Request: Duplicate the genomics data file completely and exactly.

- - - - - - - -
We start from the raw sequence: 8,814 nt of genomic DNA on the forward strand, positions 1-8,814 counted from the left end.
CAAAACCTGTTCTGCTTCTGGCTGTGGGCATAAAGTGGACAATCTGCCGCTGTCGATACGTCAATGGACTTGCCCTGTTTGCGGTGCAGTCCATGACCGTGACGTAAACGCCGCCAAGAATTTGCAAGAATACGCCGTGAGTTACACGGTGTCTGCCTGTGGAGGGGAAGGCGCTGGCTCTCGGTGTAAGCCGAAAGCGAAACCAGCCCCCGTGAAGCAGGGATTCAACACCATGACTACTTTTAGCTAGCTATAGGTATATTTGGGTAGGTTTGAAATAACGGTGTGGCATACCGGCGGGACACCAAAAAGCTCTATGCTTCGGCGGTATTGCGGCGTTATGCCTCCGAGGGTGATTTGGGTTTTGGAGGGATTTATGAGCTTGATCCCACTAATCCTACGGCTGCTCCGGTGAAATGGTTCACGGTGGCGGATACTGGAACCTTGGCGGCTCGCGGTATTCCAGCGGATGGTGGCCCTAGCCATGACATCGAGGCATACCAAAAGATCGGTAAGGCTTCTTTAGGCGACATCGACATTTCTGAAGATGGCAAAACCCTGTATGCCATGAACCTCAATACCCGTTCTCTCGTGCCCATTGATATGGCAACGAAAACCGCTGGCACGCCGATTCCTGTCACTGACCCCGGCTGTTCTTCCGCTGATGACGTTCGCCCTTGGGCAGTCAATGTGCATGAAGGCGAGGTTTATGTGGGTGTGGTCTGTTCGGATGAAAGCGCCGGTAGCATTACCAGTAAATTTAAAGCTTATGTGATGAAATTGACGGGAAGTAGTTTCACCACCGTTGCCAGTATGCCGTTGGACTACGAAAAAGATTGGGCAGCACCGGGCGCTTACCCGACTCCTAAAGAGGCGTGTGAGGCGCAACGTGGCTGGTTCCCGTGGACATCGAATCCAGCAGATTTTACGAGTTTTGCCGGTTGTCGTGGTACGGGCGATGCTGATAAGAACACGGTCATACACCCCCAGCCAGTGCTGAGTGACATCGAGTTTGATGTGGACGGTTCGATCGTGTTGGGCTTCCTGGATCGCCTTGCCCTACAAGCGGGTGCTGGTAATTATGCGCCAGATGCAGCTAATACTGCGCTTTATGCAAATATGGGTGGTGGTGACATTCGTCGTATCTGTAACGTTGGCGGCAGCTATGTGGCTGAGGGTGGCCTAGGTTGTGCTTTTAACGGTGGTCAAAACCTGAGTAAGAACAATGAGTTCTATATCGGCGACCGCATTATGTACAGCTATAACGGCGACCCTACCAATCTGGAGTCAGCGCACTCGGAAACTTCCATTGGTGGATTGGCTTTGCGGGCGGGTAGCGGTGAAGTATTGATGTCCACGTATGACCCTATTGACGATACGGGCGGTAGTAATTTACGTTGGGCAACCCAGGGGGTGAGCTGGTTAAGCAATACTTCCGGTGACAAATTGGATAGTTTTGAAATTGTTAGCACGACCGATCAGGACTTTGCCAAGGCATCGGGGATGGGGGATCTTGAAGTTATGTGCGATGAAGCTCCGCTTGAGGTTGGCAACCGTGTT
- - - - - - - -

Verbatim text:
We start from the raw sequence: 8,814 nt of genomic DNA on the forward strand, positions 1-8,814 counted from the left end.
CAAAACCTGTTCTGCTTCTGGCTGTGGGCATAAAGTGGACAATCTGCCGCTGTCGATACGTCAATGGACTTGCCCTGTTTGCGGTGCAGTCCATGACCGTGACGTAAACGCCGCCAAGAATTTGCAAGAATACGCCGTGAGTTACACGGTGTCTGCCTGTGGAGGGGAAGGCGCTGGCTCTCGGTGTAAGCCGAAAGCGAAACCAGCCCCCGTGAAGCAGGGATTCAACACCATGACTACTTTTAGCTAGCTATAGGTATATTTGGGTAGGTTTGAAATAACGGTGTGGCATACCGGCGGGACACCAAAAAGCTCTATGCTTCGGCGGTATTGCGGCGTTATGCCTCCGAGGGTGATTTGGGTTTTGGAGGGATTTATGAGCTTGATCCCACTAATCCTACGGCTGCTCCGGTGAAATGGTTCACGGTGGCGGATACTGGAACCTTGGCGGCTCGCGGTATTCCAGCGGATGGTGGCCCTAGCCATGACATCGAGGCATACCAAAAGATCGGTAAGGCTTCTTTAGGCGACATCGACATTTCTGAAGATGGCAAAACCCTGTATGCCATGAACCTCAATACCCGTTCTCTCGTGCCCATTGATATGGCAACGAAAACCGCTGGCACGCCGATTCCTGTCACTGACCCCGGCTGTTCTTCCGCTGATGACGTTCGCCCTTGGGCAGTCAATGTGCATGAAGGCGAGGTTTATGTGGGTGTGGTCTGTTCGGATGAAAGCGCCGGTAGCATTACCAGTAAATTTAAAGCTTATGTGATGAAATTGACGGGAAGTAGTTTCACCACCGTTGCCAGTATGCCGTTGGACTACGAAAAAGATTGGGCAGCACCGGGCGCTTACCCGACTCCTAAAGAGGCGTGTGAGGCGCAACGTGGCTGGTTCCCGTGGACATCGAATCCAGCAGATTTTACGAGTTTTGCCGGTTGTCGTGGTACGGGCGATGCTGATAAGAACACGGTCATACACCCCCAGCCAGTGCTGAGTGACATCGAGTTTGATGTGGACGGTTCGATCGTGTTGGGCTTCCTGGATCGCCTTGCCCTACAAGCGGGTGCTGGTAATTATGCGCCAGATGCAGCTAATACTGCGCTTTATGCAAATATGGGTGGTGGTGACATTCGTCGTATCTGTAACGTTGGCGGCAGCTATGTGGCTGAGGGTGGCCTAGGTTGTGCTTTTAACGGTGGTCAAAACCTGAGTAAGAACAATGAGTTCTATATCGGCGACCGCATTATGTACAGCTATAACGGCGACCCTACCAATCTGGAGTCAGCGCACTCGGAAACTTCCATTGGTGGATTGGCTTTGCGGGCGGGTAGCGGTGAAGTATTGATGTCCACGTATGACCCTATTGACGATACGGGCGGTAGTAATTTACGTTGGGCAACCCAGGGGGTGAGCTGGTTAAGCAATACTTCCGGTGACAAATTGGATAGTTTTGAAATTGTTAGCACGACCGATCAGGACTTTGCCAAGGCATCGGGGATGGGGGATCTTGAAGTTATGTGCGATGAAGCTCCGCTTGAGGTTGGCAACCGTGTT